When the Seiken Densetsu book/box was released, Square Enix advertised 3 arranged albums from each of the 3 “main” composers in the series. First up was Kenji Ito, who arranged music from the SD1, SD4, Sword of Mana (SD1’s remake) and Children of Mana on an album entitled “Re:Birth.”
The second album, from Hiroki Kikuta, turned out not to be very much of an “Arrange” album. It’s more a “sound upgrade” album, akin to the Ys Renewal albums from the mid-90s. According to the liner notes, Kikuta himself states that this is how he wanted the music to sound when he wrote it, before it had to be compressed to fit the Super Famicom cartridge.
And, well, it’s not even the whole OST getting reworked. It’s 16 tracks, sampling pretty much all the memorable pieces from the game (though there are a few I wish were here but aren’t). Had Kikuta remade the whole OST, it would’ve been great to insert this version into the iOS release of Secret of Mana. Ah well.
There’s been a lot of disappointment, and even a bit of outrage, over this album. It’s truly not much of an arrangement at all. I remember when the Japanese website launched with samples of this album, and RPGFan forum-goer GrimReality stated that “OST samples were up” but that no one knew what the arranged version would sound like. I had to correct him: “No, those are the arranged versions. It’s just slightly improved.”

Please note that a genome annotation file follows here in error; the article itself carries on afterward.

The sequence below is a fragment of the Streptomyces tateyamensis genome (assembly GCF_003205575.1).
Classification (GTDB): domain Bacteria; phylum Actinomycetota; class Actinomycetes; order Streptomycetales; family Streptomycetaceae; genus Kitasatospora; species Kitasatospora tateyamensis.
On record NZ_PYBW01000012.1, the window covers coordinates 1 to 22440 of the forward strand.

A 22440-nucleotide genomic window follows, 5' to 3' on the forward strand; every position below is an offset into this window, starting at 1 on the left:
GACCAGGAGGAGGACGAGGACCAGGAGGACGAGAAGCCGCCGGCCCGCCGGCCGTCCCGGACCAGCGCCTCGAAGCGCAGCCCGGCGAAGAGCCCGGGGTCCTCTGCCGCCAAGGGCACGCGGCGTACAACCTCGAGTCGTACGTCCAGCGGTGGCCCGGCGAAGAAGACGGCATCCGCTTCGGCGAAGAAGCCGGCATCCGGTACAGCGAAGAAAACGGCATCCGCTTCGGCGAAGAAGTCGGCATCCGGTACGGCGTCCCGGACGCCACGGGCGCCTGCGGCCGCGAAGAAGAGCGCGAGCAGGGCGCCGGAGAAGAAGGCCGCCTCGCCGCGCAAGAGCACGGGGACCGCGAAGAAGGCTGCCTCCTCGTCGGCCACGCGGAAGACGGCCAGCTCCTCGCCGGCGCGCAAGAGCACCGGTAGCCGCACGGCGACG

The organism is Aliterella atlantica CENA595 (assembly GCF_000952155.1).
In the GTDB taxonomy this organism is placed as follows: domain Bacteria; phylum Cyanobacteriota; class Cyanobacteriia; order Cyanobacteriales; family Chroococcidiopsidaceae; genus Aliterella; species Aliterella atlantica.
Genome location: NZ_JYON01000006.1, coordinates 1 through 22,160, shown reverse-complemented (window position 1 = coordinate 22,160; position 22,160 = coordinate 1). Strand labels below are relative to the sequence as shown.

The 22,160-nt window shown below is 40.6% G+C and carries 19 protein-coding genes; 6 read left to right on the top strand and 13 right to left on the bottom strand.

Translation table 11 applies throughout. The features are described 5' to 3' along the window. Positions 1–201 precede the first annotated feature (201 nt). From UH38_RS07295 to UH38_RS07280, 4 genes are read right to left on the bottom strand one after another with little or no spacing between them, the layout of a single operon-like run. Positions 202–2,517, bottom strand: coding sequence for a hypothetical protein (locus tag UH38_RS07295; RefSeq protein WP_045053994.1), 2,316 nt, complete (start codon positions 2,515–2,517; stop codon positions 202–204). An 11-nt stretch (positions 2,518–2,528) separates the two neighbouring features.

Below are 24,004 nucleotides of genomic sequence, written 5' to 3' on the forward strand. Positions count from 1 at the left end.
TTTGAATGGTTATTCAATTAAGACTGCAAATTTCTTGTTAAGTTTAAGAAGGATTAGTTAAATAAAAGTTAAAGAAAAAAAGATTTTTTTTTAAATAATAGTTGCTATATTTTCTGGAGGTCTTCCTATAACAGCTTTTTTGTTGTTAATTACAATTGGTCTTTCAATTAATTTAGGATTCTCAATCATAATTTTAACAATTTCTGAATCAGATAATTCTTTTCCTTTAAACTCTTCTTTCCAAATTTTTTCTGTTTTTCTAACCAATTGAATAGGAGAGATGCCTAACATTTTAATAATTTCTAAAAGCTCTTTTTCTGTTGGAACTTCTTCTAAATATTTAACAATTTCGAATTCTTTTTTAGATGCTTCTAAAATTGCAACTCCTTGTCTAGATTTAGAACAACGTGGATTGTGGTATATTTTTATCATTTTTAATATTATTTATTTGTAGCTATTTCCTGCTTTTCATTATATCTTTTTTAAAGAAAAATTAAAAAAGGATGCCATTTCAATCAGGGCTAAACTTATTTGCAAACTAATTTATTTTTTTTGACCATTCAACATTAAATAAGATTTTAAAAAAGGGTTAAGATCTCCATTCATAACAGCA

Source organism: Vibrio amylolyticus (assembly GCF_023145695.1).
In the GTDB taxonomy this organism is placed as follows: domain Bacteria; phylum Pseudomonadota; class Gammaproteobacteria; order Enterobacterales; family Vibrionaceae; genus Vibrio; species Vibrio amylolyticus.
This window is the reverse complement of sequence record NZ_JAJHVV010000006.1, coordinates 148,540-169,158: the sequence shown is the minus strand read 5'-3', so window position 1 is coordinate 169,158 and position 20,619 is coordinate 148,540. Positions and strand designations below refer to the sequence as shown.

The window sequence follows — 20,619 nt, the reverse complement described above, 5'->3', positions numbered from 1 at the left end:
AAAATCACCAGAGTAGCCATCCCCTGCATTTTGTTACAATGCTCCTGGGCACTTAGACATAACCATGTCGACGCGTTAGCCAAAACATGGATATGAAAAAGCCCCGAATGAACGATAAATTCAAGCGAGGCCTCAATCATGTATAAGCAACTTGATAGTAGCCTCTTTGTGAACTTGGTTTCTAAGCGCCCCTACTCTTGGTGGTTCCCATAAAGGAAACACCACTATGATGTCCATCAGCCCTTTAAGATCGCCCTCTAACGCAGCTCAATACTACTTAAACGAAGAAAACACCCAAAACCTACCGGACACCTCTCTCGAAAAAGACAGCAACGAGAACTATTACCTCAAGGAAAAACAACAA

And what are those improvements? I can name three definitive improvements. One: the percussion is more life-like, less compressed. Two: all vocal samples are 2012 “state of the art,” and are probably the biggest improvement of all. Three: all instruments have more natural acoustics, including echo and reverb. Comparing any track from the OST to this album, you can always hear that the instruments on this album hold their tones a little longer and don’t have those sharp cut-offs.
This means that the most-improved songs are those with vocals. Without question, “Prophecy” and “Still of the Night” are the two tracks that benefit the most from this synth upgrade. Other songs have barely noticeable changes, and still others just sound boring comparing to their strange and lively OSV counterparts.
So here’s my recommendation: if you’re a hardcore collector, you’ll want this album for the few improved tracks it sports. If you’re the exact opposite, a “casual” listener, and you don’t own the OSV, you might want this album in its place since the synth is a little more realistic. Everyone else should either buy the OSV or stick with the OSV (if they already own it) and skip this album. I personally fall into the category of “hardcore collector,” so I own every single Seiken Densetsu album (with big help from that book/box they released). But if push came to shove and I had to start selling off my collection for financial reasons, this CD would be one of the first ones to go … if I could find someone who wanted to buy it, that is.